Pentecostal Clergy and Politics in Zambia: A Case of Pastor Nevers Mumba, President of the Movement for Multiparty Democracy

  • Austin M Cheyeka University of Zambia


There is no contesting the fact that Pentecostal clergy involvement in partisan politics is a relatively new phenomenon in Africa. In Zambia, Pastor Nevers Mumba has not been given some serious attention by academic observers. In this article I cite his postulation for leaving televangelism to join politics, which has translated into his becoming the fourth president of the Movement for Multiparty Democracy. I expose the inherent contradiction in practice between Mumba’s “political ethics†and “politics†as it is played out in real Zambian life. As a “political pastor†who vilifies corruption, Mumba would be expected to galvanise tremendous support from citizens, the majority of whom claim to be Christian. This, not having been the case, I construct an argument that: Mumba seems to have compromised his Christian faith for the rewards of politics of the belly and for a future that has led him into the morass of political duplicity.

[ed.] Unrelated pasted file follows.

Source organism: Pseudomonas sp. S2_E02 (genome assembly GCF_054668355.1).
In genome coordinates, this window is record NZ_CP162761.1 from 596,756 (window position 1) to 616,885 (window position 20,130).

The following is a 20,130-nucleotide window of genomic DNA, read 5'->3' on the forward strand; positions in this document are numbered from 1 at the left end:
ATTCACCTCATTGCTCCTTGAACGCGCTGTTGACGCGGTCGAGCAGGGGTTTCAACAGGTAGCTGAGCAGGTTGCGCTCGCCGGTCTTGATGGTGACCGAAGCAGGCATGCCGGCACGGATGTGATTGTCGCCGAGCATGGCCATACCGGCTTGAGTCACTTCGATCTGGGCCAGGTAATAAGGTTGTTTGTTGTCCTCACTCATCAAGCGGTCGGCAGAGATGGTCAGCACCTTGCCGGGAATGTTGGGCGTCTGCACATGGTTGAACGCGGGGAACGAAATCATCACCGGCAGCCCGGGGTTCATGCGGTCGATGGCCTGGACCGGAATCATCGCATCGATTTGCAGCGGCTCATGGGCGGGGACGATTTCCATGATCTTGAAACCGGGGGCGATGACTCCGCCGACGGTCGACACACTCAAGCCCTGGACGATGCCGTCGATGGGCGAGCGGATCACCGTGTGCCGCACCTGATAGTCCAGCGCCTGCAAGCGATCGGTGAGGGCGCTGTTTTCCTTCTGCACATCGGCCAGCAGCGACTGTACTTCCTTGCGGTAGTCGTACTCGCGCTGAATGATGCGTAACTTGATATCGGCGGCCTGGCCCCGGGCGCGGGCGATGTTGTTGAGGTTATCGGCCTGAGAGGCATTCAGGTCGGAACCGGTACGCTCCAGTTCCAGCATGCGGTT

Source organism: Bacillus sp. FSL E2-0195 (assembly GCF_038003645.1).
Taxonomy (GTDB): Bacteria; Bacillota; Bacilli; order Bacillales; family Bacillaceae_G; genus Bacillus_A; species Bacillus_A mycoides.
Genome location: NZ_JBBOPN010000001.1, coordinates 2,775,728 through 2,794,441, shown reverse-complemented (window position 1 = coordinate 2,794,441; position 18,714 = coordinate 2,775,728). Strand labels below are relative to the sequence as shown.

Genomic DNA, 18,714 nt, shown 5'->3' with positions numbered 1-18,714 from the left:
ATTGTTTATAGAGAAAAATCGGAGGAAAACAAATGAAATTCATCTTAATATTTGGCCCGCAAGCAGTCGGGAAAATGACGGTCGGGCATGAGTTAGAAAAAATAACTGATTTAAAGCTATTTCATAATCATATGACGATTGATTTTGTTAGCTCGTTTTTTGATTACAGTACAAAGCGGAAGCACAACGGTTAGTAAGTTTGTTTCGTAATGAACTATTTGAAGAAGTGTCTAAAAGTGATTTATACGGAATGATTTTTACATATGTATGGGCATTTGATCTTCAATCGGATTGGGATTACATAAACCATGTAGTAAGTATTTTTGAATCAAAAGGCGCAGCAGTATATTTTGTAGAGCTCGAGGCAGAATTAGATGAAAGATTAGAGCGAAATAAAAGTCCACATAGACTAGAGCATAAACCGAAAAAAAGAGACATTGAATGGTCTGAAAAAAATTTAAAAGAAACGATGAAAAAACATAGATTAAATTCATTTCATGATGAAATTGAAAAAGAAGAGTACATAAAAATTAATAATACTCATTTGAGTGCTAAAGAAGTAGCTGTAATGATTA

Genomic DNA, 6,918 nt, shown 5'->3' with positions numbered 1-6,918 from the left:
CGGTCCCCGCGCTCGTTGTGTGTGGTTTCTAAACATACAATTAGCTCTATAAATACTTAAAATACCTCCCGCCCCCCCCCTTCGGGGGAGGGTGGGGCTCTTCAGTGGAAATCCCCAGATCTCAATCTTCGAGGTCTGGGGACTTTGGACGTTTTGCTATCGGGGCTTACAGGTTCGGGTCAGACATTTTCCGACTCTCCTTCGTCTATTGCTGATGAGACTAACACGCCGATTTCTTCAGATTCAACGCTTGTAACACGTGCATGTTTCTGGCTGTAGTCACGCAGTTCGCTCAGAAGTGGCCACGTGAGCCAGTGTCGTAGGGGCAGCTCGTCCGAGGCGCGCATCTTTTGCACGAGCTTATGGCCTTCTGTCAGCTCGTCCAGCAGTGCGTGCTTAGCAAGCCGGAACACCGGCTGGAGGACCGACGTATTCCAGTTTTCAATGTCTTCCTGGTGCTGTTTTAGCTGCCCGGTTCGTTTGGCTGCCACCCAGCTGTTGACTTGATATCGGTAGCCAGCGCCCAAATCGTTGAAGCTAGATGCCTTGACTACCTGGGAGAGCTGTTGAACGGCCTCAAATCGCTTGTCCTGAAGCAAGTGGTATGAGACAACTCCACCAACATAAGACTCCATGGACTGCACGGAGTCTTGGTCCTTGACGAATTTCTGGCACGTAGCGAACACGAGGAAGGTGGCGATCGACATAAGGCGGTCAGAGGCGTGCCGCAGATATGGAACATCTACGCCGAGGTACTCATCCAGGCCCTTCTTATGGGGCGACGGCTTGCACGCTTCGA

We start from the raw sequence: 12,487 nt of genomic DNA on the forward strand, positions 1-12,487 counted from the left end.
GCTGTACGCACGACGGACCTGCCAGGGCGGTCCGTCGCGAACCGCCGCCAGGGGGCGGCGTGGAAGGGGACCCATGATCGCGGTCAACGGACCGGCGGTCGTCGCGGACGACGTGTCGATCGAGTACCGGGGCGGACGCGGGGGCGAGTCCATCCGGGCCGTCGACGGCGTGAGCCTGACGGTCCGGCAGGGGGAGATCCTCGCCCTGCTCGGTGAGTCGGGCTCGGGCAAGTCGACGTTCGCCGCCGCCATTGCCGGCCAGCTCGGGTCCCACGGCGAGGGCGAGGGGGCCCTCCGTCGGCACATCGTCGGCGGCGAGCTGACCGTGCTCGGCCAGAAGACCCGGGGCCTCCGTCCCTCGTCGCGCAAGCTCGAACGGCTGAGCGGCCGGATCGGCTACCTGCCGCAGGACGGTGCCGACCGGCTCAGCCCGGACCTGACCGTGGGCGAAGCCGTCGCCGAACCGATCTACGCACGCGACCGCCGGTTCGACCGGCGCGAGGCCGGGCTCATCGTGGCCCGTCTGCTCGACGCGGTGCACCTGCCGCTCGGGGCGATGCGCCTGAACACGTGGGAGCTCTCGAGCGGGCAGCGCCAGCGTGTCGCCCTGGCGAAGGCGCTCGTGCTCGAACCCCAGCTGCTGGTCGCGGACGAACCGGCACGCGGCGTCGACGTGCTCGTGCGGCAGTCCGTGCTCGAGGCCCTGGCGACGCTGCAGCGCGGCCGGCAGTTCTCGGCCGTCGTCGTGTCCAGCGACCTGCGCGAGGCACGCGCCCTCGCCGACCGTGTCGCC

Author Biography

Austin M Cheyeka, University of Zambia
Department of Religious Studies, School of Education